Dunn’s conviction has given Jordan’s parents, Lucia McBath and Ron Davis, a bit of closure to know that their son’s killer won’t walk away free, that while he robbed Jordan of the chance to reach middle age, he also robbed himself of the chance to reach old age in a retirement village instead of a cell block.

But the jury couldn’t decide whether Dunn, 47, was justified in killing Jordan, who argued with him and cursed him when he asked them to turn down the music. Not only could they not decide whether Dunn’s slaying of the unarmed teenager amounted to first-degree murder, but they also couldn’t decide whether it amounted to second-degree murder or manslaughter.

Which leads me to ask: What if Jordan had been the only one in that Dodge Durango?
— Tonyaa Weathersbee, The Root

I walk around in this young Black male body and I understand that it causes fear. It causes a reaction. It causes police to look at me more carefully. It could kill me. This is the burden that I bear just by being born Black and living in America is the fact that I have been born into a racist system, a racist society that has placed on my Black male body a set of ideas that invoke fear in people. That’s what Jordan Davis was dealing with. That’s what Trayvon Martin was dealing with, and it killed them.

— Mychal Denzel Smith, as said on MSNBC, Feb. 16.

Read the Post Voices: Jordan Davis’ Killer Won’t Do Time For His Death

December 3, 2013 / / crime
November 26, 2013 / / Entertainment

By Guest Contributor Kimberly Bernita Ross

The prison comedy-drama, Orange is The New Black (OITNB), is projected to trump House of Cards in viewership by the end of the year, giving it the distinction of being Netflix’s most-watched original series. The show is an adaptation of Piper Kerman’s memoir by the same name, which recounts her time in prison after being convicted for drug smuggling and money laundering a decade after the offense. Actress Taylor Schilling plays Piper in the series, depicting the sometimes-comical angst that the White upper-middle class, 30-something feels, upon entering what in real life was Danbury Federal Prison in Connecticut.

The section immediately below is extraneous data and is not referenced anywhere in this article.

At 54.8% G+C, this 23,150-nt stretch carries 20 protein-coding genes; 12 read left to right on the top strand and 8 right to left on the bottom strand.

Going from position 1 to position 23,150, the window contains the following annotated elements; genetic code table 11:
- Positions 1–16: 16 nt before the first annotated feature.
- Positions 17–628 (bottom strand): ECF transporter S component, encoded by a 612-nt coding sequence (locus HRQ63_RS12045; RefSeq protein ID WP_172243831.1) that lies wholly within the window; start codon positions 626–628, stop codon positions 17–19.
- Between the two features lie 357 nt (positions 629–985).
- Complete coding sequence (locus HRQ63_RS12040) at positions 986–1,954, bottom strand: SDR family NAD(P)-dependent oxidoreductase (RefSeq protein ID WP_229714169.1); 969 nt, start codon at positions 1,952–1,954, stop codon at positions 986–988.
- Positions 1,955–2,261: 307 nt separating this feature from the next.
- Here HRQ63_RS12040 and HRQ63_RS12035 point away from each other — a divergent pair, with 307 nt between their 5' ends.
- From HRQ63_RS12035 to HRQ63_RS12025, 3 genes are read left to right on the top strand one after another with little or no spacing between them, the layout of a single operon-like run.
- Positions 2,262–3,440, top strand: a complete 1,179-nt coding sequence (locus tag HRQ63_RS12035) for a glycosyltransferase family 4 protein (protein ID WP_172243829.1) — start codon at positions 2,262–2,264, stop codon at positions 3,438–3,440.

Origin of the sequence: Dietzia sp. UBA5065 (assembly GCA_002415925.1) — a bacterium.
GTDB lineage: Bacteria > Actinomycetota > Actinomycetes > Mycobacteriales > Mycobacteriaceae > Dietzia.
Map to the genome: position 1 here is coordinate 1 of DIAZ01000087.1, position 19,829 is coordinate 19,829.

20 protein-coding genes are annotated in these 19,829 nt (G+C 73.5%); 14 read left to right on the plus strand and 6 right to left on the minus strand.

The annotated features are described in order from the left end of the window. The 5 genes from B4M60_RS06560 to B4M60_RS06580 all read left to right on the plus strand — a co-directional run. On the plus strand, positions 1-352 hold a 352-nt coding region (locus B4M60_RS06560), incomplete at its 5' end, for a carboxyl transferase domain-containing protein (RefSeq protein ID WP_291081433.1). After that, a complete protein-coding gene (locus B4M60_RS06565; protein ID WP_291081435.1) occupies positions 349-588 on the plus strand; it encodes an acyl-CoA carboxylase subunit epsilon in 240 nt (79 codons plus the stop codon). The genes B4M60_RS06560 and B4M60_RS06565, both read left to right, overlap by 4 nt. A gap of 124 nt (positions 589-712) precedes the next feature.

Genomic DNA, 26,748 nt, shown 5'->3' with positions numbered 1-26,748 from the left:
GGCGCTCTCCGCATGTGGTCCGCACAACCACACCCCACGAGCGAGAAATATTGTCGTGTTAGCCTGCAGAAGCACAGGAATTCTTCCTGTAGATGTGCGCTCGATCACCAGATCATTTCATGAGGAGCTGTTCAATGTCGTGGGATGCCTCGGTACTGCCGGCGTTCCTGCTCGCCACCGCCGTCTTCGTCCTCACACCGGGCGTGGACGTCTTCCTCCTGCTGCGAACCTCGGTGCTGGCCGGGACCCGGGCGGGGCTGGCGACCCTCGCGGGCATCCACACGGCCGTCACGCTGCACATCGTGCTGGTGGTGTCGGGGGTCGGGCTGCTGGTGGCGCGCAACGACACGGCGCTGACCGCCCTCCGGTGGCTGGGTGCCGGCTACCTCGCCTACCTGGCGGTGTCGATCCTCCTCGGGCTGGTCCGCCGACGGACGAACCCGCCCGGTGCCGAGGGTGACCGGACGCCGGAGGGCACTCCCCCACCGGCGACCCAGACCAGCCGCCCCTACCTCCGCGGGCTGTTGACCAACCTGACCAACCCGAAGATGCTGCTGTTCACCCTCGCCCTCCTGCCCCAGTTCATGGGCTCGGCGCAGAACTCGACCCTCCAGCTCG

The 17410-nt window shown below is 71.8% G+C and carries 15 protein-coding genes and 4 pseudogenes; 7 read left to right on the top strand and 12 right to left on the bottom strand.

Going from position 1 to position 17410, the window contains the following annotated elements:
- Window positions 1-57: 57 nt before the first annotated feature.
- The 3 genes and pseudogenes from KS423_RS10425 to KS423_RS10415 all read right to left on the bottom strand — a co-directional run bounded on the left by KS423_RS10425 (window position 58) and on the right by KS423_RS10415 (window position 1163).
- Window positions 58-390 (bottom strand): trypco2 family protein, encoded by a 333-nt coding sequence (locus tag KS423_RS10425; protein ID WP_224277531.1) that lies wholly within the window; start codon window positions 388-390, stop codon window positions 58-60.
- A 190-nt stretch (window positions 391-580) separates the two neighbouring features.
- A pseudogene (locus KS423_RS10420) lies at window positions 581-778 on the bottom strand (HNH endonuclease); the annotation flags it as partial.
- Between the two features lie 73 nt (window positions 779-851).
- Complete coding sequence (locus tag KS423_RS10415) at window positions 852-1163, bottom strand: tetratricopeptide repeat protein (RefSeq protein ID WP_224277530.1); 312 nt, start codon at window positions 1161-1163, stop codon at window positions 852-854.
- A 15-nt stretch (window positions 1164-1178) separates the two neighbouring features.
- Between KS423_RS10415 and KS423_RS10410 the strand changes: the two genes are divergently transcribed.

OITNB joins the ranks of other popular women in prison TV and film productions like Bad Girls, Stranger Inside and Prisoner: Cell Block H. All of these shows and films touch upon relevant issues facing real women in prison, such as a lack of physical and mental healthcare, sexual assault and separation from children; yet they also draw on some of the more sensationalized themes of an earlier generation of women-in-prison (WIP) exploitation films first popularized in the late 1960s and 70s. While OITNB is a significant departure from the B- Movie, WIP film subgenre, the show still relies on subjects of female subjugation, violence, and lesbian sex, themes heavily prevalent in WIP films. And just as WIP movies often cross into revolutionary plots and sometimes Blaxploitation motifs, OITNB delves into the stories of Black and Afro-Latina women in prison. Comparing the women-in-prison film genre with OITNB is a ripe opportunity to analyze changing representations of sexual orientation, gender and race on screen.

There is a dearth of critical examination within portrayals of race and the criminal justice system. Black and Latina women’s plot lines predictably include criminal women from the “menacing urban underclass” without much nuance or context. Writers rarely, if ever, analyze the racialized society that has created the prison industrial complex in which these women find themselves entangled. Jenji Kohen, creator of the show, has been quoted as saying she used the WASP character, fashioned after Piper Kerman, as a ploy to pitch the series to different networks—a sort of subterfuge to tell other stories that the industry is reluctant to touch. The White woman lens as a means of telling the stories of women of color has been a scheme in Hollywood for a long time, and is an oft-criticized element of OITNB. At the same time, much of the show’s appeal rests on this juxtaposition of race and class and the laughable observations of an ignorant Piper. While the stories of real women of color are still held hostage by Hollywood stratagem, OITNB has developed Black and Latino characters that differ from the static, underdeveloped roles of the WIP film subgenre. But how much has really changed?

Read the Post Why Orange is Not The New Black